The Blasphemist’s Christmas

Photograph by Richard Hunger, food styling by Alison Attenborough, prop styling by Corey Evans.

Wylie Dufresne isn’t big on tradition. At WD-50, his Lower East Side restaurant–slash–culinary laboratory, he’s been known to fry mayonnaise and serve it in little cubes, offer “instant” yogurt noodles that diners make themselves at the table, and create powders out of peanut butter, olive oil, and butter that reconstitute in the mouth. “Neat stuff!” says Dufresne. His wildly experimental approach is ideally suited, in a twisted way, to reinventing that most traditional of meals—Christmas dinner.

Dufresne turned the Yuletide meal on its head from the start. Eggnog is a favorite holiday aperitif; here, he turns it into ice cream, then adds briny caviar for a salty contrast. Roasted lamb is familiar enough, but topped with candy canes? “Lamb and mint sauce are old friends,” says Dufresne, and candy canes have a fun Christmas association. For the gravy, “I wanted to turn mincemeat into a sauce rather than a pie filling,” Dufresne says. So he took the same mix of fresh fruits and spices and substituted beef stock for the beef. Smoked mashed potatoes are a novel-enough side; cider-spiked lentils tossed with nori are flat-out unique. The goat-cheese panna cotta with bacon-infused maple syrup and arugula bridges the gap between a cheese course and dessert, Dufresne says. “And,” he notes, “it tastes good.”

Menu for 8
Eggnog ice cream topped with caviar and pumpernickel croutons
Rack of lamb with candy-cane crust
Smoked mashed potatoes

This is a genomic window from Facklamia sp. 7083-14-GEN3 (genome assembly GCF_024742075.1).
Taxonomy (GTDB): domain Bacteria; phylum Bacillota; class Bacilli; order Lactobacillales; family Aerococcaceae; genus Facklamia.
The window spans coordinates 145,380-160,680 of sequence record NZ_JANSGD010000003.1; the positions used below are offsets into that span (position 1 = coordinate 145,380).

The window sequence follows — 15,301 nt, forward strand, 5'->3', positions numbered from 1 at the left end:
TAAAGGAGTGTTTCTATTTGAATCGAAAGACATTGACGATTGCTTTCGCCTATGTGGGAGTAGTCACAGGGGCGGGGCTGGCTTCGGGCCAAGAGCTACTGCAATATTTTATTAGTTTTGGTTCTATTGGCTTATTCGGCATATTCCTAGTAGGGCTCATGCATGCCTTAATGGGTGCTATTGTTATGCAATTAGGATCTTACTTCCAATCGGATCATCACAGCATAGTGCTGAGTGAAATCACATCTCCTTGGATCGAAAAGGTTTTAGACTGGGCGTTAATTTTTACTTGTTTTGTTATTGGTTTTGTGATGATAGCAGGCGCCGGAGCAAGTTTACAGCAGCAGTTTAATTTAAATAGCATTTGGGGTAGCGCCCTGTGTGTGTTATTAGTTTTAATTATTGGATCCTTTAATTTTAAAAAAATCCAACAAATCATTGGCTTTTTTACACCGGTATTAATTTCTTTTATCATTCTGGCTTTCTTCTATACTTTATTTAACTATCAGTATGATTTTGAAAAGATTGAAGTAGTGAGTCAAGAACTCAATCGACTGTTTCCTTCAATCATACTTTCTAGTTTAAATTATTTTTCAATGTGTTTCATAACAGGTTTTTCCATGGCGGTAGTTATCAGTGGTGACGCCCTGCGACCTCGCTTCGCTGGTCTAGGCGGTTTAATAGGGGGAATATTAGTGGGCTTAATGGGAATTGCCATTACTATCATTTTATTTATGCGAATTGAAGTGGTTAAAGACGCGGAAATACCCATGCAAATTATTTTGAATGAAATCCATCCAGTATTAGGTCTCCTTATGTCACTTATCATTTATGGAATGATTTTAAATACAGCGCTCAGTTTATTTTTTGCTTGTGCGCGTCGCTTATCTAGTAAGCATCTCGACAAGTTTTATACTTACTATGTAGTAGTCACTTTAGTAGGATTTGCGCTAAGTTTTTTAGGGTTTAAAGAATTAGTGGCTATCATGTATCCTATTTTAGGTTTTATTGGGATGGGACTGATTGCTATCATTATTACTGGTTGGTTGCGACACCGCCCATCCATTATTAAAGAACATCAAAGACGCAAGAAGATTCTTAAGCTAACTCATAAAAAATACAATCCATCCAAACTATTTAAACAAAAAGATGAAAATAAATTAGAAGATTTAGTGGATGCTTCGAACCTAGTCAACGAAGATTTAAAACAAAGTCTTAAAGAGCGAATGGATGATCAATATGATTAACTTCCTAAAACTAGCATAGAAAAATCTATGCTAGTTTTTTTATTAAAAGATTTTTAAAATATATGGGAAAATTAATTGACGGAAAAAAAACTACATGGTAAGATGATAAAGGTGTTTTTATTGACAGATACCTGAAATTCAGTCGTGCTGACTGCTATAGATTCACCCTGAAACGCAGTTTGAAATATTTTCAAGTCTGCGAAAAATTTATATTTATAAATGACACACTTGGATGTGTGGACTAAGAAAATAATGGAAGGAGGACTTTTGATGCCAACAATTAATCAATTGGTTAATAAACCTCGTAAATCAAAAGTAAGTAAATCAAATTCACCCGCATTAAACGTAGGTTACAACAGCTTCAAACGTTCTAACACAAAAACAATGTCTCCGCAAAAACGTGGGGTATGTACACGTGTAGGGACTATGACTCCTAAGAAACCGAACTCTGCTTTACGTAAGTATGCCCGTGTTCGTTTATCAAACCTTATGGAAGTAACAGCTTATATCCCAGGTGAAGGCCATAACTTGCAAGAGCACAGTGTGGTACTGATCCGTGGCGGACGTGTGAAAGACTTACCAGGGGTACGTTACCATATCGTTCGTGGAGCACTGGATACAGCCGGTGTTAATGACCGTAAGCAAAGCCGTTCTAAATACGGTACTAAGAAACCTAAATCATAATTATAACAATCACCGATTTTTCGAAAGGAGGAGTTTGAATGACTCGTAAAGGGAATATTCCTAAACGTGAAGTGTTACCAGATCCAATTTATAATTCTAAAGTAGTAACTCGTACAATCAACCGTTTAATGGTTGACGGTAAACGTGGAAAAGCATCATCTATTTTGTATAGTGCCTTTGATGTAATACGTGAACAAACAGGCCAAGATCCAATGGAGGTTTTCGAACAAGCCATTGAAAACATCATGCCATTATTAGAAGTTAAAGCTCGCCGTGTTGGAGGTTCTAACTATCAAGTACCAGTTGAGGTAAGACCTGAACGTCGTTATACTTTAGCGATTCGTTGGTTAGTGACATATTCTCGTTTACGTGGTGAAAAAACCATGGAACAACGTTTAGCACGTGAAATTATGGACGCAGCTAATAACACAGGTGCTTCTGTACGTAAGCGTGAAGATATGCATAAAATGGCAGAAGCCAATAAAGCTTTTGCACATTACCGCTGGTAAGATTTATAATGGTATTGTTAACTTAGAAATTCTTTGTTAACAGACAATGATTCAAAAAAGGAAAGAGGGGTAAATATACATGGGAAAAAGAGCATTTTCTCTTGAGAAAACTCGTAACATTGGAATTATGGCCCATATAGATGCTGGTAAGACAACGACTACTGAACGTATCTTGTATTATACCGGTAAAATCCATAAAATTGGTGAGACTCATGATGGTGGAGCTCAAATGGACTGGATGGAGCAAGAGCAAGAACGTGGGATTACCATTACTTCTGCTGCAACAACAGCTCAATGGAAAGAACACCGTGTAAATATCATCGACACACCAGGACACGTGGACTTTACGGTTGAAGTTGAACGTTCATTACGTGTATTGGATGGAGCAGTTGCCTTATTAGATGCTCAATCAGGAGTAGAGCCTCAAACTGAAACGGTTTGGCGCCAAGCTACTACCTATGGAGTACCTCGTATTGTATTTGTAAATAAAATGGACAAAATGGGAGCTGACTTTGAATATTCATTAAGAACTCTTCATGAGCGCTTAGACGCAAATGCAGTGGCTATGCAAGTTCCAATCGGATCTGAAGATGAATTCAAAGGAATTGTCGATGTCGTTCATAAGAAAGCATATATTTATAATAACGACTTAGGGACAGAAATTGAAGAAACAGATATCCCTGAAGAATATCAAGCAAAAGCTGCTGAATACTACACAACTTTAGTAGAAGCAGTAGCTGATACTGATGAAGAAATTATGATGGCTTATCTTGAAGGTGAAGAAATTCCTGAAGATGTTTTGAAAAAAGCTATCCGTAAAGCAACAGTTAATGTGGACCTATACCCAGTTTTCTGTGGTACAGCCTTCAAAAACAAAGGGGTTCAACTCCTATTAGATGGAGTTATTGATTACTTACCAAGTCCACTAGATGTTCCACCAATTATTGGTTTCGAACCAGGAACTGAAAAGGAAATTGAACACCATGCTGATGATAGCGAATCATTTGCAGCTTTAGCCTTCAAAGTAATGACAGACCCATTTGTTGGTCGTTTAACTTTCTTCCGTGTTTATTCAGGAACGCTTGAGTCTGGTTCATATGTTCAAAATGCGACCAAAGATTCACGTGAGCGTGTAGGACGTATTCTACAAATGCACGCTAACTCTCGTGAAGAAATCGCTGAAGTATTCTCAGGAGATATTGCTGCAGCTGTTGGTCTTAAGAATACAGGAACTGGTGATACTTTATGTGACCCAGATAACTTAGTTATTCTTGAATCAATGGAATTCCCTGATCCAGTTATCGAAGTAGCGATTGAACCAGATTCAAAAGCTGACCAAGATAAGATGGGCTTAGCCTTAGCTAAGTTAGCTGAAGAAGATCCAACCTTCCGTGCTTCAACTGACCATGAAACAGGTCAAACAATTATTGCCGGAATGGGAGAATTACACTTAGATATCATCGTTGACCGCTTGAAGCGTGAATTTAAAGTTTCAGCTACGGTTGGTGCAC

Lentils in cider with nori
Mincemeat gravy
Goat-cheese panna cotta with bacon syrup and cashews

To Drink
Wine pairings from WD-50’s wine director and Wylie Dufresne’s father, Dewey Dufresne.
With the eggnog ice cream
Hanahato “Kijoshu” Sake, nonvintage ($45)
Aged in wood for eight years, this amber-colored dessert sake has aromas of nuts, dried fruits, and spices that complement the salty-sweet appetizer.
With the lamb
2003 Kongsgaard Chardonnay, Napa Valley ($75)
Traditionalists would serve a red—maybe a Côte du Rhône—with lamb, but this Chardonnay, with its crisp minerality, juicy fruit, power, and elegance, is complex enough to handle this course.
With the panna cotta
Cava Avinyó Rosado, nonvintage, Spain ($25)
This Pinot Noir Cava, a sparkling rosé, has a ripe berry nose and an opulent taste that complements the savory goat cheese and sweet maple syrup.

More Holiday Food:
The Perfectionist’s Thanksgiving with Thomas Keller
The Hedonist’s New Year’s Brunch with Anthony Bourdain
The Fanatic’s Grocery List: How to Tell a Turkey from a Turkey

The Blasphemist’s Christmas